Kapiti’s Future In The Hands Of Lego Builders

Mar 25, 2018

Kapiti Coast, Wednesday 14 March 2018 – More than 100 Kapiti youth are creating a future Kapiti using Lego, to show what our community could look like if we meet the challenges of climate change.


Low Carbon Kāpiti is running workshops through February and March with aspiring Lego planners, surveyors, engineers and builders to create a ‘Kapiti of the future’, which will be on display at Coastlands over Easter.

Cuttriss, Wellington-wide planners, surveyors and engineers, is one of the principal sponsors of the project. Monique Leith, a Senior Planner, says they’re backing the event because their entire team works to positively influence the environment by design, and consider the effects of climate change in their everyday work.

“Climate change challenges us to design environments that can stand up to natural hazards, as well as encourage low carbon practices. Creating a Lego display is a fantastic way of engaging our local children and getting them to think about what the future environment might look like and how we could plan for it,” says Monique Leith.

Jake Roos, Low Carbon Kāpiti Chair, says they want to inspire young people to tackle climate change head-on.

“We want them to know a low (and zero) carbon future is 100 percent possible and plant the seed we can build it for real. We think Lego is a great medium to work in and will help highlight this important message.”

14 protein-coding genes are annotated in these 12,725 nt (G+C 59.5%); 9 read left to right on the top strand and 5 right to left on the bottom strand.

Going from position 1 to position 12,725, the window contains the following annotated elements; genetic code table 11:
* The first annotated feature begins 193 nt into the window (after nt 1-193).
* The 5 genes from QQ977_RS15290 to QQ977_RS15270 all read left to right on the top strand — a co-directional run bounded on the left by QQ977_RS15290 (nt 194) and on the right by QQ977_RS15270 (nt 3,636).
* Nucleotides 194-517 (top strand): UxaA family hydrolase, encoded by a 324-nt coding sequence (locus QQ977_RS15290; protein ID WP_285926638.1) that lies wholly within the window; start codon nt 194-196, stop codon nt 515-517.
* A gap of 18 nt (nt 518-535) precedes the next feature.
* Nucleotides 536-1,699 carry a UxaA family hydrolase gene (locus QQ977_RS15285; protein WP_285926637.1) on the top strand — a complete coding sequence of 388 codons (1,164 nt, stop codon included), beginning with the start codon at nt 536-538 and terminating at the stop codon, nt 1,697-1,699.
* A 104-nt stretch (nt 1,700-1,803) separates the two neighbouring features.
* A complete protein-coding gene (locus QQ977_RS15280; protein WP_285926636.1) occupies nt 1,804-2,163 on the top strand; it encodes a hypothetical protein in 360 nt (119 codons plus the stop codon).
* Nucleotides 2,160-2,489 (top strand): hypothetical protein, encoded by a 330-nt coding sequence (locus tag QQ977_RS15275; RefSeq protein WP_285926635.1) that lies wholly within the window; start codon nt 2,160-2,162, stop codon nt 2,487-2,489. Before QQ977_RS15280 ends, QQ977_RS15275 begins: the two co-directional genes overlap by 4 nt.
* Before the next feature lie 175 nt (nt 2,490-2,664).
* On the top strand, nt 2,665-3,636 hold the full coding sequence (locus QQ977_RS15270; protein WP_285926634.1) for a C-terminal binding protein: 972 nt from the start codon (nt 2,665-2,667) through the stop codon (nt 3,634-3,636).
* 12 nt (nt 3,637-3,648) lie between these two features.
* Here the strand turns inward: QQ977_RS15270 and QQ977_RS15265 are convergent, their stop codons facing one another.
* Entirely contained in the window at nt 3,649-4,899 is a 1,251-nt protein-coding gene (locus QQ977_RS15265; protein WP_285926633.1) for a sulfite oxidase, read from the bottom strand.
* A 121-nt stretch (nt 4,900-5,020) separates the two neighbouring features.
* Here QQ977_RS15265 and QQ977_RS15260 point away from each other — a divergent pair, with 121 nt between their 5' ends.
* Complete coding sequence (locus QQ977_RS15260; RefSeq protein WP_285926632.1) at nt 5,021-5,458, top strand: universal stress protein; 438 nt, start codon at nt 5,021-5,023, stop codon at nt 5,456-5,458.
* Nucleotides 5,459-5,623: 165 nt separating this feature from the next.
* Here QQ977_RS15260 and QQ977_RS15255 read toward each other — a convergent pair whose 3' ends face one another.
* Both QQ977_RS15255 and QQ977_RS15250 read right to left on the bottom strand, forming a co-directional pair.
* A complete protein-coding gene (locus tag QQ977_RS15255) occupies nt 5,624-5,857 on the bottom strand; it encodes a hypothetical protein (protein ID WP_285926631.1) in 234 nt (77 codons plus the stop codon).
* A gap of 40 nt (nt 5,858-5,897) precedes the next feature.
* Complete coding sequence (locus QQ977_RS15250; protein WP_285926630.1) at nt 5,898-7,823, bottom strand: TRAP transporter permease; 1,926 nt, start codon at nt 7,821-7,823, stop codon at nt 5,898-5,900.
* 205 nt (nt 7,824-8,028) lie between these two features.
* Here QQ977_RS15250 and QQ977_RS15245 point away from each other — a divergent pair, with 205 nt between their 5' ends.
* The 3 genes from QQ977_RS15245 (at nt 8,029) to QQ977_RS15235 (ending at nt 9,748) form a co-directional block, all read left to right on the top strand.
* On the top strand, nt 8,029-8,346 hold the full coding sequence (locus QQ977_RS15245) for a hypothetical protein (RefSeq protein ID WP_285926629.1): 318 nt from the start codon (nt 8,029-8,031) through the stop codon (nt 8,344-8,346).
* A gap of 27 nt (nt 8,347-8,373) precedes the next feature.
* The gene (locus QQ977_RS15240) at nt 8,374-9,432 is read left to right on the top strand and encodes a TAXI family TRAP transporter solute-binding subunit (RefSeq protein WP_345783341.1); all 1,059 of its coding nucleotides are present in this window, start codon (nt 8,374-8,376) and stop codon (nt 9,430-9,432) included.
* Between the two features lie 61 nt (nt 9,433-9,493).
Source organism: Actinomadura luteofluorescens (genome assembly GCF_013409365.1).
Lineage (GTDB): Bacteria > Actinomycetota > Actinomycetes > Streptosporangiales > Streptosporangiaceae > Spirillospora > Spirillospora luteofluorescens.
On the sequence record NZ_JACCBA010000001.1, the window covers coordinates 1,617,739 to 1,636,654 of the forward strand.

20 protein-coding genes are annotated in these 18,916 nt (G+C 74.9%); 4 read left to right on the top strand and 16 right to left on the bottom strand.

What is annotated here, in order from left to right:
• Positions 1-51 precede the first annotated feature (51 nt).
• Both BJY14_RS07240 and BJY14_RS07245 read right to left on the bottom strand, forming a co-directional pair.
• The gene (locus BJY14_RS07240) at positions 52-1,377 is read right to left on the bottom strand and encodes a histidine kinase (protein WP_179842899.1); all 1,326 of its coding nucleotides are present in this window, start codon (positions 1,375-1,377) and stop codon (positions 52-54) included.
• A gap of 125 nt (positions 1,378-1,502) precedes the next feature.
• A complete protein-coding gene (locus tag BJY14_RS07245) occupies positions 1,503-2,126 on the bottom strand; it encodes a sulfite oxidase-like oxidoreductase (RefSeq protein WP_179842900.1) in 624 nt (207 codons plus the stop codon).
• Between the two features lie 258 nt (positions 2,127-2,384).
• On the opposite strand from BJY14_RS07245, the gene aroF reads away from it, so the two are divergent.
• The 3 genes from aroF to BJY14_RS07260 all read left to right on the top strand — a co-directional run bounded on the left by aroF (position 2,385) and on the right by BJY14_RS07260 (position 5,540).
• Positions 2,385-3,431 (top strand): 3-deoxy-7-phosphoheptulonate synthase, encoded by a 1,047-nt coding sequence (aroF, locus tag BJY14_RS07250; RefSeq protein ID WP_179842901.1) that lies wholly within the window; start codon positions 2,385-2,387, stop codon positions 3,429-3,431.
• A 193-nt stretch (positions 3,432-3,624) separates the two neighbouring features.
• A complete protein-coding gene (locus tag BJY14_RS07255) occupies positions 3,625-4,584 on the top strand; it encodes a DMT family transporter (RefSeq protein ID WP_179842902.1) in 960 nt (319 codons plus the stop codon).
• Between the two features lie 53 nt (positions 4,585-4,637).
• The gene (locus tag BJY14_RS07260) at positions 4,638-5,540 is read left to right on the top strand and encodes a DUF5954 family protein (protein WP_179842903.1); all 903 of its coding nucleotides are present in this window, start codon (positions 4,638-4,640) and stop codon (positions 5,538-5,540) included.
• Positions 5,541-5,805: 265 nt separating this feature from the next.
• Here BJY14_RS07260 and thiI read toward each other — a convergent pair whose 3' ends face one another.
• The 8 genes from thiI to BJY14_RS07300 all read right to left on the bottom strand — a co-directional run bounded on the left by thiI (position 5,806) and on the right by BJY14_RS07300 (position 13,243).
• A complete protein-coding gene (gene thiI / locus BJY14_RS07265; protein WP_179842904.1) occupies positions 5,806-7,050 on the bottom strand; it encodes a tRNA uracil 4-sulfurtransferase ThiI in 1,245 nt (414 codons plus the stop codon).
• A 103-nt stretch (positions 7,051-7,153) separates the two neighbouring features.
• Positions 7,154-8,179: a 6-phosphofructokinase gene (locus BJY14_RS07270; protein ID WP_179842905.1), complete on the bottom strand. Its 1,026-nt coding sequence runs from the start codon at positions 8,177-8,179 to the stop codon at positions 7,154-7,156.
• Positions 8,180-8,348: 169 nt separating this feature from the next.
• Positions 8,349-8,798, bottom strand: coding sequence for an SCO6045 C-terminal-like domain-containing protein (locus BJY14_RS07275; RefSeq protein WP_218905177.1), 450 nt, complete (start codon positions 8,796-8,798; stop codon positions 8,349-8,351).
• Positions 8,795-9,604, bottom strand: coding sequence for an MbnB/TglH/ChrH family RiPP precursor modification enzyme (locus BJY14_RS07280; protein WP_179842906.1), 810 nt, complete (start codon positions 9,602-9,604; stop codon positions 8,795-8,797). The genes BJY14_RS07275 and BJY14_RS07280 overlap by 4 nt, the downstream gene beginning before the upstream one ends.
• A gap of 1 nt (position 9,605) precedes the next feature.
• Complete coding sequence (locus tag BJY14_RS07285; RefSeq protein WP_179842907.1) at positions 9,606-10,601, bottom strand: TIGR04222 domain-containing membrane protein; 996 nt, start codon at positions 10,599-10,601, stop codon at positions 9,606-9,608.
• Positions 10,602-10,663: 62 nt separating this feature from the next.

Anticipating a future environment, while managing their environmental footprint, is something the team at Cuttriss lives and breathes each day.

“We believe in evolution through innovation and put this into practice in all of our work. Our civil engineers design green infrastructure and come up with stormwater solutions for new developments, our land surveyors have moved from land to air surveying via drones, and our planners operate in an increasingly paperless system,” says Monique Leith.

“It’s clear to see in Kapiti the effects of climate after severe weather – already this year events like the Gita storm have hammered our coastline. It’s more important than ever to consider the impact natural hazards have on our infrastructure – our roads, water, and homes.

Cuttriss is excited about bringing together our next generation, to see how they think Kapiti could look in the future.

“We love seeing the children bring in their models to the workshop, and how they work together to fit their models in with their neighbours, without overloading the landscape. They quickly understand that building a vibrant, forward-thinking, resilient community, takes organisation and co-operation with your fellow residents. We can’t wait to see the display and what a future Kapiti looks like, through the eyes of our future planners, surveyors and engineers,” says Monique Leith.

The final display will be at Coastlands from 30 March 2018 for three weeks. You can find out more about the project and Low Carbon Kāpiti’s work here http://lowcarbonkapiti.org.nz.